Thanks to Atom Yang’s exceptional writing and sense of humor, Red Envelope is a fun, romantic romp through the most wonderful time of the year for Chinese. Learn more through my interview with Atom.

#26: “Ferry Tale: A Hong Kong Love Story” by Shannon Young

It’s as enchanting as any big-screen rom com – but better, thanks to the Hong Kong setting and charming AMWF couple. Learn more through this post on Ferry Tale.

#27: “How Does One Dress to Buy Dragonfruit? True Stories of Expat Women in Asia” edited by Shannon Young

For me, this is the rarest of all anthologies. I actually devoured it from cover to cover in record time, and found something to love in all the essays — regardless of the story. You’ll also find my essay “Huangshan Honeymoon” featured in this collection. Learn more about my essay and 12 other essays you’ll want to read.

Year of Fire Dragons#28: “Year of Fire Dragons” by Shannon Young

“Year of Fire Dragons” details the life-changing year Shannon Young spent in Hong Kong while in a long-distance relationship with her Eurasian boyfriend. Learn more through my interview with Shannon.

Guest Post: Translating “Tiger Tail Soup” into Chinese

It’s my delight to feature this guest post from author Nicki Chen. Many of you already know her through her lovely blog, Behind the Story, or her novel Tiger Tail Soup (see my interview with Nicki on her book to learn more). Today she shares the behind-the-scenes tale of how she had her novel translated into Chinese — read on!

Do you have a behind-the-scenes story or other guest post that you’d like to see featured here? Check out the submit a post page to learn more about how to have your writing published on the blog.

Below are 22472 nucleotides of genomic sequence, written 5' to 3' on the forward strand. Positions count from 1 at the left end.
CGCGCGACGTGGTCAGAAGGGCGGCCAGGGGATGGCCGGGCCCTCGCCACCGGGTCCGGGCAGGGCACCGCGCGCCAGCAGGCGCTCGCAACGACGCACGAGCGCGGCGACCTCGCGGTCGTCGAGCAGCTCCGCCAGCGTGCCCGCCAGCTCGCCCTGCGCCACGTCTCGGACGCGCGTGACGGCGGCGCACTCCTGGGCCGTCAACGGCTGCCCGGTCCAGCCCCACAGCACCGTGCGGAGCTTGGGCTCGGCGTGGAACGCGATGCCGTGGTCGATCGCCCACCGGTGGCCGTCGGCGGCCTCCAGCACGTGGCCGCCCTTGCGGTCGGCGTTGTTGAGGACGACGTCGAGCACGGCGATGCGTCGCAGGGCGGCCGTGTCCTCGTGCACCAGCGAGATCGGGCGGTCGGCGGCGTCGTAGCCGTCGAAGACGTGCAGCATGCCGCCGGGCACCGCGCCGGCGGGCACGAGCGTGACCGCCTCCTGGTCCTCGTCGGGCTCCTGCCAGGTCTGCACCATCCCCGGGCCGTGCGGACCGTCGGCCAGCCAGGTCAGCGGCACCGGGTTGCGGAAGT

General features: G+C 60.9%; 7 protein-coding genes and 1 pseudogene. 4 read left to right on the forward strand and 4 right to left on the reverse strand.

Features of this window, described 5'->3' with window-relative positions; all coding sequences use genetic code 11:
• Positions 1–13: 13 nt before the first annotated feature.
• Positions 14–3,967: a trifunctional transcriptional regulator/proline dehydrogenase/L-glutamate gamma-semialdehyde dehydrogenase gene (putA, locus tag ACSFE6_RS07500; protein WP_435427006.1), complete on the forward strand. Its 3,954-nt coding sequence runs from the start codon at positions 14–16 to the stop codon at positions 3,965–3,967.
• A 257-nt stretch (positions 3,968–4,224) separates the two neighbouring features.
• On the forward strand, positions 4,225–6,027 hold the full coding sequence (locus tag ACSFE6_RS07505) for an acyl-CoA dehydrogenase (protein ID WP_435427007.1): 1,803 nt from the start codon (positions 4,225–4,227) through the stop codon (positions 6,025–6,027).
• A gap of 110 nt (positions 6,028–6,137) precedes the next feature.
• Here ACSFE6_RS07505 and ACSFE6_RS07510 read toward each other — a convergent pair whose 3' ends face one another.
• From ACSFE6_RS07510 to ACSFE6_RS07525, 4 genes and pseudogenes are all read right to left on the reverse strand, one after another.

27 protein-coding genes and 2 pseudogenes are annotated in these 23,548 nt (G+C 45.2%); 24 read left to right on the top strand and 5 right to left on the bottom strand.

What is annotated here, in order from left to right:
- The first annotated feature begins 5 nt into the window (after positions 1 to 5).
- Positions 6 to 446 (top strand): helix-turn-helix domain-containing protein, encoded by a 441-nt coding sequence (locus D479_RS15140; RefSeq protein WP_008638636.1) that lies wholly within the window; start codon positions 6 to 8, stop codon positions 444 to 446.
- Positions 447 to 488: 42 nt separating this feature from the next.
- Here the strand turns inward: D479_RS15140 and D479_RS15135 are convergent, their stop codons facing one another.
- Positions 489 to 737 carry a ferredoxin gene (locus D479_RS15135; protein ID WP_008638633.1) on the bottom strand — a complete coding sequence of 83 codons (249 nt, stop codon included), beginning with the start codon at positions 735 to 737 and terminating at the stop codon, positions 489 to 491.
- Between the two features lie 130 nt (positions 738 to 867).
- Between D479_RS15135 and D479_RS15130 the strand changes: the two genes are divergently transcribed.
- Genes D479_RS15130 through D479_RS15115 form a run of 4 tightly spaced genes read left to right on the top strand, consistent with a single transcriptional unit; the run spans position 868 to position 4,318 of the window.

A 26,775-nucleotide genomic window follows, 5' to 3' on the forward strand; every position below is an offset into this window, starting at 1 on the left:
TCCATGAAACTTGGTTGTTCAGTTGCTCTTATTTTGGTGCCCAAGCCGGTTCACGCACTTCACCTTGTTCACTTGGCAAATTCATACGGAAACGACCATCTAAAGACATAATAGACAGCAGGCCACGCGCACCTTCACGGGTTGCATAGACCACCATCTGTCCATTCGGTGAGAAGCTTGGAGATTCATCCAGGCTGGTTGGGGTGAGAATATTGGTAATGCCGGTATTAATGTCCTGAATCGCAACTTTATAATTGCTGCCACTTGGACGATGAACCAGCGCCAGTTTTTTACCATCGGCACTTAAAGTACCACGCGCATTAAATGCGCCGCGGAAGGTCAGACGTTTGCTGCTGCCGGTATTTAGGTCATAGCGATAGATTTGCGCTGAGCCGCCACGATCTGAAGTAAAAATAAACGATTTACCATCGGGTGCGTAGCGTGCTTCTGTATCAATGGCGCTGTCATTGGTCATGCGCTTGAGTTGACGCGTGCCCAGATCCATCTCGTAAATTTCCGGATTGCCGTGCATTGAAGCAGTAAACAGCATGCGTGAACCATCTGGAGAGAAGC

NickiPainting-001It’s springtime. The author and the translator are sipping cappuccinos or red wine at a sidewalk café. The translator flips through his dog-eared copy of the author’s book and stops. When the author to finds the same page in his own copy of the novel, they discuss the meaning and intent of a certain phrase. The translator takes notes, and they move on to another page, and then another.

They order more drinks and some snacks. Hours pass. With the sun low in the sky and falling fast, they make plans to meet again. There is much to discuss. Or maybe they go off together to eat at a restaurant they already know well.

I’m not sure where I picked up that rather romantic image of translation. But that’s not the way it works. At least it didn’t for me.

In fact, I wasn’t planning to have Tiger Tail Soup translated.

Cover, 9781457526756cvr-204x300My publisher doesn’t do translations, so I’d put the idea out of my mind. Then one day Siobhan Daiko, who interviewed me on Asian Books Blog, suggested I check out Fiberead.

Fiberead is a translation and publishing company based in Beijing. It’s quite new, but I think they have a good model. The author pays no upfront costs, and the profits are shared—30% for the author, 30% for the translators, and 5-10 % for the editor. The rest goes to Fiberead. Fair enough, don’t you think?

The whole process, from submitting my document and being accepted all the way through publication, took a little over six months. Recruiting and choosing the translators and editor took six weeks. Thirty eight translators applied. Three were chosen: Ethan, Yang, and Echo (who served also as editor). Sadly, I never had the opportunity to sip wine or coffee with them. Our discussions took place online.